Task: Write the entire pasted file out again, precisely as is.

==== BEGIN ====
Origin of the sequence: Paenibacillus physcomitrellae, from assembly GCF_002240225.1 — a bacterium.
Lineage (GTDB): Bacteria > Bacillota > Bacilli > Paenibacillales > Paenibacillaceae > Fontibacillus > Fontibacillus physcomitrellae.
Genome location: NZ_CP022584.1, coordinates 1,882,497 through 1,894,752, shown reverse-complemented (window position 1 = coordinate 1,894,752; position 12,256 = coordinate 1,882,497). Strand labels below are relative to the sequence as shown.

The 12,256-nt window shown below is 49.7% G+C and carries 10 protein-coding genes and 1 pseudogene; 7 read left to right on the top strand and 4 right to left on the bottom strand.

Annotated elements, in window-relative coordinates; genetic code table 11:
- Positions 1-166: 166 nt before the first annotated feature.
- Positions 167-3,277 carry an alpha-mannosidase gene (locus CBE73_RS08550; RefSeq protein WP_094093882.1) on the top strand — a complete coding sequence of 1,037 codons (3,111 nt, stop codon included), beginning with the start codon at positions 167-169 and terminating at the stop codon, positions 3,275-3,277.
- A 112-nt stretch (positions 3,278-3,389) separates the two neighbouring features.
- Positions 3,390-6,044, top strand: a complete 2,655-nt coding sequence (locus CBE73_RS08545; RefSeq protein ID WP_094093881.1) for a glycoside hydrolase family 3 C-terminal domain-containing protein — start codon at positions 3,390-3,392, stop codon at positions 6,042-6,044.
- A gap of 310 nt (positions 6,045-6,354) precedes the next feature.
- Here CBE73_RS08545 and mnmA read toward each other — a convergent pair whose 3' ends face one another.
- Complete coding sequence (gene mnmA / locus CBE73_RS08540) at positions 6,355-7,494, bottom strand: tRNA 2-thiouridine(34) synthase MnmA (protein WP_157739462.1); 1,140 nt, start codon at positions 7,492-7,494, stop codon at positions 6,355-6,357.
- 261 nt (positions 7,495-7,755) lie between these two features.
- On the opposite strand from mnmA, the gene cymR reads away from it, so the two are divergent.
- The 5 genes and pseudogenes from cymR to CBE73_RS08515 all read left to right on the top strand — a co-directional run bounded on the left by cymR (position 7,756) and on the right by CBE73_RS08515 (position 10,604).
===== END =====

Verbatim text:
Origin of the sequence: Paenibacillus physcomitrellae, from assembly GCF_002240225.1 — a bacterium.
Lineage (GTDB): Bacteria > Bacillota > Bacilli > Paenibacillales > Paenibacillaceae > Fontibacillus > Fontibacillus physcomitrellae.
Genome location: NZ_CP022584.1, coordinates 1,882,497 through 1,894,752, shown reverse-complemented (window position 1 = coordinate 1,894,752; position 12,256 = coordinate 1,882,497). Strand labels below are relative to the sequence as shown.

The 12,256-nt window shown below is 49.7% G+C and carries 10 protein-coding genes and 1 pseudogene; 7 read left to right on the top strand and 4 right to left on the bottom strand.

Annotated elements, in window-relative coordinates; genetic code table 11:
- Positions 1-166: 166 nt before the first annotated feature.
- Positions 167-3,277 carry an alpha-mannosidase gene (locus CBE73_RS08550; RefSeq protein WP_094093882.1) on the top strand — a complete coding sequence of 1,037 codons (3,111 nt, stop codon included), beginning with the start codon at positions 167-169 and terminating at the stop codon, positions 3,275-3,277.
- A 112-nt stretch (positions 3,278-3,389) separates the two neighbouring features.
- Positions 3,390-6,044, top strand: a complete 2,655-nt coding sequence (locus CBE73_RS08545; RefSeq protein ID WP_094093881.1) for a glycoside hydrolase family 3 C-terminal domain-containing protein — start codon at positions 3,390-3,392, stop codon at positions 6,042-6,044.
- A gap of 310 nt (positions 6,045-6,354) precedes the next feature.
- Here CBE73_RS08545 and mnmA read toward each other — a convergent pair whose 3' ends face one another.
- Complete coding sequence (gene mnmA / locus CBE73_RS08540) at positions 6,355-7,494, bottom strand: tRNA 2-thiouridine(34) synthase MnmA (protein WP_157739462.1); 1,140 nt, start codon at positions 7,492-7,494, stop codon at positions 6,355-6,357.
- 261 nt (positions 7,495-7,755) lie between these two features.
- On the opposite strand from mnmA, the gene cymR reads away from it, so the two are divergent.
- The 5 genes and pseudogenes from cymR to CBE73_RS08515 all read left to right on the top strand — a co-directional run bounded on the left by cymR (position 7,756) and on the right by CBE73_RS08515 (position 10,604).